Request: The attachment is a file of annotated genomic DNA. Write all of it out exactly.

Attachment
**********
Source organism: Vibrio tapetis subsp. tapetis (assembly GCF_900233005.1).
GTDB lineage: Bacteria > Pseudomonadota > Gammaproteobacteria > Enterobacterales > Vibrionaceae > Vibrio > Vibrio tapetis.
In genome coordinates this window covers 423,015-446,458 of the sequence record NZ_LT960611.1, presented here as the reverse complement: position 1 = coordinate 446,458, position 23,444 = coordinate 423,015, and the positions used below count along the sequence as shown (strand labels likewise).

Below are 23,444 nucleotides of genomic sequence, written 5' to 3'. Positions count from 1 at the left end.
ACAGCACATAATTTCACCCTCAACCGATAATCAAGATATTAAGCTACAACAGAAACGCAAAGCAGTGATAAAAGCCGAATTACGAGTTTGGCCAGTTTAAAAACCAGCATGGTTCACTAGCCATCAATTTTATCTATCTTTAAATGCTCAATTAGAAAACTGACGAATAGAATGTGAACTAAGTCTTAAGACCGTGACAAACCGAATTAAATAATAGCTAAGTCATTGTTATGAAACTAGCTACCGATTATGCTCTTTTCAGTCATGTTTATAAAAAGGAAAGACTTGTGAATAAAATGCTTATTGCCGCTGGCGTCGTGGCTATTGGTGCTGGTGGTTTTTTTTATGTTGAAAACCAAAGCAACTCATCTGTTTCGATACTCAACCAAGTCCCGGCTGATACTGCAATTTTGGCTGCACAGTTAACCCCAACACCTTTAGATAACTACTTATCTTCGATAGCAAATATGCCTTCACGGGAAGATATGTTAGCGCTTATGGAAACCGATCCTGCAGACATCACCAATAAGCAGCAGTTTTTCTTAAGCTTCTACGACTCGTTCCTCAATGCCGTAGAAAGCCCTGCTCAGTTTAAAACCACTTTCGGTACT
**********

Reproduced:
Source organism: Vibrio tapetis subsp. tapetis (assembly GCF_900233005.1).
GTDB lineage: Bacteria > Pseudomonadota > Gammaproteobacteria > Enterobacterales > Vibrionaceae > Vibrio > Vibrio tapetis.
In genome coordinates this window covers 423,015-446,458 of the sequence record NZ_LT960611.1, presented here as the reverse complement: position 1 = coordinate 446,458, position 23,444 = coordinate 423,015, and the positions used below count along the sequence as shown (strand labels likewise).

Below are 23,444 nucleotides of genomic sequence, written 5' to 3'. Positions count from 1 at the left end.
ACAGCACATAATTTCACCCTCAACCGATAATCAAGATATTAAGCTACAACAGAAACGCAAAGCAGTGATAAAAGCCGAATTACGAGTTTGGCCAGTTTAAAAACCAGCATGGTTCACTAGCCATCAATTTTATCTATCTTTAAATGCTCAATTAGAAAACTGACGAATAGAATGTGAACTAAGTCTTAAGACCGTGACAAACCGAATTAAATAATAGCTAAGTCATTGTTATGAAACTAGCTACCGATTATGCTCTTTTCAGTCATGTTTATAAAAAGGAAAGACTTGTGAATAAAATGCTTATTGCCGCTGGCGTCGTGGCTATTGGTGCTGGTGGTTTTTTTTATGTTGAAAACCAAAGCAACTCATCTGTTTCGATACTCAACCAAGTCCCGGCTGATACTGCAATTTTGGCTGCACAGTTAACCCCAACACCTTTAGATAACTACTTATCTTCGATAGCAAATATGCCTTCACGGGAAGATATGTTAGCGCTTATGGAAACCGATCCTGCAGACATCACCAATAAGCAGCAGTTTTTCTTAAGCTTCTACGACTCGTTCCTCAATGCCGTAGAAAGCCCTGCTCAGTTTAAAACCACTTTCGGTACT